Using the power of frustration to unlock your next business

Limvirak Chea
CMO Matthie Pouget-Abadie and CEO Limvirak Chea

“Identify a gap in the market” - it’s a business adage as old as time, but how exactly do you go from finding a problem to developing a solution, or even finding the issue in the first place?

Many successful businesses have been founded on one person’s experience of a product or service that felt lacklustre, stressful or even downright terrible, but how can that one experience truly form the foundations of a business?

Funnily enough, that’s exactly how I developed the concept for my business, Fixter - in what I thought would be a simple phone call to my local garage. Having booked an MOT for the following week, I expected to turn up, get the task done and move on with my day. Instead, I arrived only to find the garage had no record of my booking – frustrating, yes, but mostly it made me feel that I had wasted my time on what should be a simple task.

This experience made me take a step back. Instead of becoming irate at the entire process, I wanted to understand why this had happened. I began to examine the car maintenance industry as a whole. My first observation was that garages needed to be more technologically adept, with most bookings made via phone calls compared to the simple 'tap and book' system widely used in the hospitality and food service industries. Additionally, despite being an industry that was bringing in billions a year, a quick Google found minimal options for digital bookings.

After identifying this gap, several questions came to mind. If no one else was in the space, why hadn't someone addressed this sooner and swooped in? If there were competitors but the market leaders were underperforming, what would differentiate our business if we were to launch? What would be our USP? How would we guarantee we would be better?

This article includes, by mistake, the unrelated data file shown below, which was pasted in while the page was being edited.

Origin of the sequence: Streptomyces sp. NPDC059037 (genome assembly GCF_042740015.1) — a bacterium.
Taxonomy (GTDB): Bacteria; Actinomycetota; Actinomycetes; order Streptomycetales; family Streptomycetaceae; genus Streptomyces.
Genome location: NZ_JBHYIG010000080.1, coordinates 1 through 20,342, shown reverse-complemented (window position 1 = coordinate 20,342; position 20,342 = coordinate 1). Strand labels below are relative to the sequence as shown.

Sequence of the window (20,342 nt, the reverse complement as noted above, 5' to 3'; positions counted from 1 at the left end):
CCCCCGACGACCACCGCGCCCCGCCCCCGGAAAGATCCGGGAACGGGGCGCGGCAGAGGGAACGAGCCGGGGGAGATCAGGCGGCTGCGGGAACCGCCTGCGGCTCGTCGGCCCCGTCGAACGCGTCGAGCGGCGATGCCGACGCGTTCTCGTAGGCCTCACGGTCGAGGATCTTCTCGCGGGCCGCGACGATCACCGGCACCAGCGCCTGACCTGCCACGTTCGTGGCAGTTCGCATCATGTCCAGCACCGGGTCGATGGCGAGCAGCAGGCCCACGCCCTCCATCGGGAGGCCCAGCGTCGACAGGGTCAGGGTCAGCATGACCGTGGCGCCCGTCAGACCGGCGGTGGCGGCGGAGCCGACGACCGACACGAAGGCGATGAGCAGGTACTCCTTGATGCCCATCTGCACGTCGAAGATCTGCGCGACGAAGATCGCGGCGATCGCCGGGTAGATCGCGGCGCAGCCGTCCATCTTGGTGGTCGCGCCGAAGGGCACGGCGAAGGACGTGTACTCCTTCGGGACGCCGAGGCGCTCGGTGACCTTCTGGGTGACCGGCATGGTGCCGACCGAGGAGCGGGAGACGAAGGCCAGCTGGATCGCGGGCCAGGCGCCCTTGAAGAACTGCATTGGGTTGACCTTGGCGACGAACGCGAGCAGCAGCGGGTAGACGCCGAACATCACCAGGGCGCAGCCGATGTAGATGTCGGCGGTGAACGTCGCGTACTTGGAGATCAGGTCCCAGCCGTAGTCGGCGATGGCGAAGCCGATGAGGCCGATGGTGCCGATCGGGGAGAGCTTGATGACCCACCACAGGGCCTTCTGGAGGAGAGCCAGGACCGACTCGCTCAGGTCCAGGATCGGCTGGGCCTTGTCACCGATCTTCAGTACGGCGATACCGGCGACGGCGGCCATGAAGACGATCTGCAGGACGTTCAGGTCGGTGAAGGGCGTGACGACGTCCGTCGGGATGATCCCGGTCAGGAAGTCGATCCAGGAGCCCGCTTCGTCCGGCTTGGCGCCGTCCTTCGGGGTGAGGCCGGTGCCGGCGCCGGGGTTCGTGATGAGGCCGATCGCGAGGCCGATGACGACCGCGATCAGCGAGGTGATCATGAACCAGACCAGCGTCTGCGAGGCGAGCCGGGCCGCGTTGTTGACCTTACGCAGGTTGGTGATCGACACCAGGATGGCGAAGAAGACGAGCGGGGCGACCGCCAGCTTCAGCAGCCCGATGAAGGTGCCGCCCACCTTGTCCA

Some might argue that launching a similar company is futile as existing businesses are ahead simply by already operating. However, it is always worth assessing the situation. From our perspective with Fixter, there was a holding belief that an online MOT was a rip-off; face-to-face interaction and relationship-building were believed to ensure the best cost by the masses. We countered this perception by commissioning research that actually showed that consumers were most likely to be overcharged in garages, demonstrating that our technology-driven approach offered the best price.

I also had to think about how to implement the digital side with garages given many were still yet to move away from traditional ways of working. By offering a clear-cut system that allowed them to strategically and easily plan their day, technology gave mechanics absolute flexibility to book appointments and ease of choosing shifts. It also meant they could operate a more accurate system for providing quotes, in turn driving more business and trust.

This step-by-step process from experiencing an issue to developing a solution may not be groundbreaking, but it works.

You need only look at the likes of Uber and Citymapper to understand this simple method’s key to success.

Uber came from the co-founders’ annoyance when stranded in Paris and unable to book a taxi. Now hailed as one of the biggest start-ups and most-used apps in the world, Uber capitalised on its convenience platform to build sister businesses such as UberEats. This now common concept has seen the brand build its worth to $148.85 billion.

As for Citymapper, it began life as Busmapper after founder Azmat Yusuf struggled to navigate the London bus system. He then identified a bigger problem overall when traversing the city, building the concept out to huge success, operating in 41 cities around the world.

If you take anything from this, learn to get frustrated with what’s currently available. Who knows, it could be the start of your billion-pound idea.

Written by
July 10, 2024
Written by
Limvirak Chea